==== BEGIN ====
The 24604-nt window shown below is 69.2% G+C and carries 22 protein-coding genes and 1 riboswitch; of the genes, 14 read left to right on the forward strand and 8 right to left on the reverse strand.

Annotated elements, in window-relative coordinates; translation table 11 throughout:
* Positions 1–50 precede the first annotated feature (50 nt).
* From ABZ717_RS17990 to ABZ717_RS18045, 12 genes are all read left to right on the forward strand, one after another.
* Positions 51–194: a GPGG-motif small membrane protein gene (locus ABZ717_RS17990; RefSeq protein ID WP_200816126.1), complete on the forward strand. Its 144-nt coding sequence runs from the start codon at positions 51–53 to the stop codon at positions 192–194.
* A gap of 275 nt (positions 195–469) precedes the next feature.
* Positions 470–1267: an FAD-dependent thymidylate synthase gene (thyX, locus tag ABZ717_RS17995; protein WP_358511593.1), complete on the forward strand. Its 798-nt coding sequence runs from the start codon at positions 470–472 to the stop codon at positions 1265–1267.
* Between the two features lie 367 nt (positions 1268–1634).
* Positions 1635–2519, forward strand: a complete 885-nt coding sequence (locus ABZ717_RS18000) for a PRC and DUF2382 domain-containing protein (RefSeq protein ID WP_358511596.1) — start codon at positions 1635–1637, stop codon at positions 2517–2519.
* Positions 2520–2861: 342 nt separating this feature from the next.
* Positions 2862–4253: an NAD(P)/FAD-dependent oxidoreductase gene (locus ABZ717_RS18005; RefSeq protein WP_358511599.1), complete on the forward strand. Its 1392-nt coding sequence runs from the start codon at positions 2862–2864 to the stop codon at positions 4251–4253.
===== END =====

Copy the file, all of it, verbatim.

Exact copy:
The 24604-nt window shown below is 69.2% G+C and carries 22 protein-coding genes and 1 riboswitch; of the genes, 14 read left to right on the forward strand and 8 right to left on the reverse strand.

Annotated elements, in window-relative coordinates; translation table 11 throughout:
* Positions 1–50 precede the first annotated feature (50 nt).
* From ABZ717_RS17990 to ABZ717_RS18045, 12 genes are all read left to right on the forward strand, one after another.
* Positions 51–194: a GPGG-motif small membrane protein gene (locus ABZ717_RS17990; RefSeq protein ID WP_200816126.1), complete on the forward strand. Its 144-nt coding sequence runs from the start codon at positions 51–53 to the stop codon at positions 192–194.
* A gap of 275 nt (positions 195–469) precedes the next feature.
* Positions 470–1267: an FAD-dependent thymidylate synthase gene (thyX, locus tag ABZ717_RS17995; protein WP_358511593.1), complete on the forward strand. Its 798-nt coding sequence runs from the start codon at positions 470–472 to the stop codon at positions 1265–1267.
* Between the two features lie 367 nt (positions 1268–1634).
* Positions 1635–2519, forward strand: a complete 885-nt coding sequence (locus ABZ717_RS18000) for a PRC and DUF2382 domain-containing protein (RefSeq protein ID WP_358511596.1) — start codon at positions 1635–1637, stop codon at positions 2517–2519.
* Positions 2520–2861: 342 nt separating this feature from the next.
* Positions 2862–4253: an NAD(P)/FAD-dependent oxidoreductase gene (locus ABZ717_RS18005; RefSeq protein WP_358511599.1), complete on the forward strand. Its 1392-nt coding sequence runs from the start codon at positions 2862–2864 to the stop codon at positions 4251–4253.